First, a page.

Is it ever too late to study? The economic returns on late tertiary degrees in Sweden
AbstractThis paper addresses the economic returns on tertiary degrees obtained in ages above 30 for individuals with upper-secondary schooling in light of current ideas on lifelong learning. Sweden is a case in point: Swedish tertiary education is open to older students, and labor market legislation supports employees who take a leave to study. The longitudinal data used for this analysis is based on annual population level registers from 1981 to 2007. Matching techniques are combined with fixed effect estimation to account for non-random selection. Late degrees were found to increase the employment rate by 18 percentage points and earnings while employed by 12 percent, which indicates strong employment effects and small effects on earnings while employed. The effects were absent in the higher parts of the earnings distribution, and females gained more than men. The estimated effects are largely stable across periods within a birth cohort.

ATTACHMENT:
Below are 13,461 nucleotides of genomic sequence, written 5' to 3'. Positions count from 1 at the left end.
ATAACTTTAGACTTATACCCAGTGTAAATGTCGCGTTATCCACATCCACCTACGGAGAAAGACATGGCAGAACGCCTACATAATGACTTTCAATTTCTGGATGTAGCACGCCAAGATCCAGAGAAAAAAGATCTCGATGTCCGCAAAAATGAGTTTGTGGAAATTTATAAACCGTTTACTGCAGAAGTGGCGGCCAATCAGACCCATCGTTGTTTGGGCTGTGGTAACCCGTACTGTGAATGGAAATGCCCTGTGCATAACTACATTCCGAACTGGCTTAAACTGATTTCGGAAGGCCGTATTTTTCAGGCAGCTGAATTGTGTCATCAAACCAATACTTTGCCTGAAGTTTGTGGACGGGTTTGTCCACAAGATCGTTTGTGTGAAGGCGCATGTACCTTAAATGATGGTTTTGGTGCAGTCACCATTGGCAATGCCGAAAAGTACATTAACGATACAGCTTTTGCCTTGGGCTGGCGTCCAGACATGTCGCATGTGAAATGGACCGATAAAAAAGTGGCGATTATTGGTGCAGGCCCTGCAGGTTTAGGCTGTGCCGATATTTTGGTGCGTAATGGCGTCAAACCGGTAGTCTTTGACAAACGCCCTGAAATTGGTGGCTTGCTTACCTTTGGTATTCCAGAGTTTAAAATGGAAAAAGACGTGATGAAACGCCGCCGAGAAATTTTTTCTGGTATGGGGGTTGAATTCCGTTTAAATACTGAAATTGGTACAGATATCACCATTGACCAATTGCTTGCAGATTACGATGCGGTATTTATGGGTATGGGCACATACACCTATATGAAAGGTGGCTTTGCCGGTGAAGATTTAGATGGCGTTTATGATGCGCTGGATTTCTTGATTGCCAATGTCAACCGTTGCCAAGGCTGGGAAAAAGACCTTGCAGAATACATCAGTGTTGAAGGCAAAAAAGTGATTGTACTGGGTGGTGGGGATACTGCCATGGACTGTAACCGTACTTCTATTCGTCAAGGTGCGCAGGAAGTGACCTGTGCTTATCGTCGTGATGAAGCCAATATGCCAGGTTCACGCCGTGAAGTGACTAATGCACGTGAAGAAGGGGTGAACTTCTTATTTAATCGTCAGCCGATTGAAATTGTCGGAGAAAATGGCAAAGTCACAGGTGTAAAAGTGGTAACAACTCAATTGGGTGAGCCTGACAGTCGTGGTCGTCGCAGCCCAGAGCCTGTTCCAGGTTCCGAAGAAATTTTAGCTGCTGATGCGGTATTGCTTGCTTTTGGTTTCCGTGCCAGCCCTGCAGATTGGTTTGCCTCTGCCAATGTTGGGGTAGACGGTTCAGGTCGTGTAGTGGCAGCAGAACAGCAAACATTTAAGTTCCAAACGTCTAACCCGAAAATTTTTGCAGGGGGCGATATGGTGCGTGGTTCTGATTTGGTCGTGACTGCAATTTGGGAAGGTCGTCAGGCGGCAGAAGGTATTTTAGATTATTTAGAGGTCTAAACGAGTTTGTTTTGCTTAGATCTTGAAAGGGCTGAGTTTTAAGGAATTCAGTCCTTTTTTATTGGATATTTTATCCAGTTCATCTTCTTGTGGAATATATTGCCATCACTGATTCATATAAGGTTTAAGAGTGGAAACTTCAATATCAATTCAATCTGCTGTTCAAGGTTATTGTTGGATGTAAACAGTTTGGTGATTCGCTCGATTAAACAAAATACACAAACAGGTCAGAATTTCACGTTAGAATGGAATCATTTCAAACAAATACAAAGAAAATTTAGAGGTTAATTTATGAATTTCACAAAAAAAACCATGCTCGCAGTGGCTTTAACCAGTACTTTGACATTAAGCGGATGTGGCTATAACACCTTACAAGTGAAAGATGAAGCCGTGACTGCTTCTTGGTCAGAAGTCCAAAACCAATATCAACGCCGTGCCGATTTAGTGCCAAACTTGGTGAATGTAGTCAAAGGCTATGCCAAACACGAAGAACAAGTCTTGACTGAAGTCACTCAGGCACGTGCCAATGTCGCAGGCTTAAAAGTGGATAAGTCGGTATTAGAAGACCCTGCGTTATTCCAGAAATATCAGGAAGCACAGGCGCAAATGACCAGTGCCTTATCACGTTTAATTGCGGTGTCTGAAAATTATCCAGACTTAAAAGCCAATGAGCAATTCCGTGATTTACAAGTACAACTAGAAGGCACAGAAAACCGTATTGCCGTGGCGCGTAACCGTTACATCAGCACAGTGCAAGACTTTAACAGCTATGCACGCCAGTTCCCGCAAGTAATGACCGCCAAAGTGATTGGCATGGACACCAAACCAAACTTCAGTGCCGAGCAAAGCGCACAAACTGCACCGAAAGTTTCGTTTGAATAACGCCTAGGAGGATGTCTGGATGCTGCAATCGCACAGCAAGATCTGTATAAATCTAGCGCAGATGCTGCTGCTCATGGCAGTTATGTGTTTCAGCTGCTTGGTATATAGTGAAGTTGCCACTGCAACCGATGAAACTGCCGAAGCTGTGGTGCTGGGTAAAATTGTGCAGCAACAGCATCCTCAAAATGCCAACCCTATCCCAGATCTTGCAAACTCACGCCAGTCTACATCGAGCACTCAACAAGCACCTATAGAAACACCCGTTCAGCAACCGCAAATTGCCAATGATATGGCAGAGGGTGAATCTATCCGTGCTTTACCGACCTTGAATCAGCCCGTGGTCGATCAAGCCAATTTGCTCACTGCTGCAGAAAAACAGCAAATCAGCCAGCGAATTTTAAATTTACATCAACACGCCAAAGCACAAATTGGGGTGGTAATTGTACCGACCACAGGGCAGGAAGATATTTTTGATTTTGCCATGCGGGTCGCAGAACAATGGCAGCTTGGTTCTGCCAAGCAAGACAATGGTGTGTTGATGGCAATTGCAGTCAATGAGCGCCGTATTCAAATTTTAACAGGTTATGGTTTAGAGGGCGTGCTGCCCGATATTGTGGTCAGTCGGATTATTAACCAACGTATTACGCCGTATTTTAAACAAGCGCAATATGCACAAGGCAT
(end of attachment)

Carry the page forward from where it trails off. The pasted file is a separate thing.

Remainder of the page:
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Bibliographic InfoArticle provided by Elsevier in its journal Economics of Education Review.
Volume (Year): 31 (2012)
Issue (Month): 1 ()
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Human capital; Rate of return; Lifelong learning; Tertiary education; Adult education;
Find related papers by JEL classification:
- J24 - Labor and Demographic Economics - - Demand and Supply of Labor - - - Human Capital; Skills; Occupational Choice; Labor Productivity
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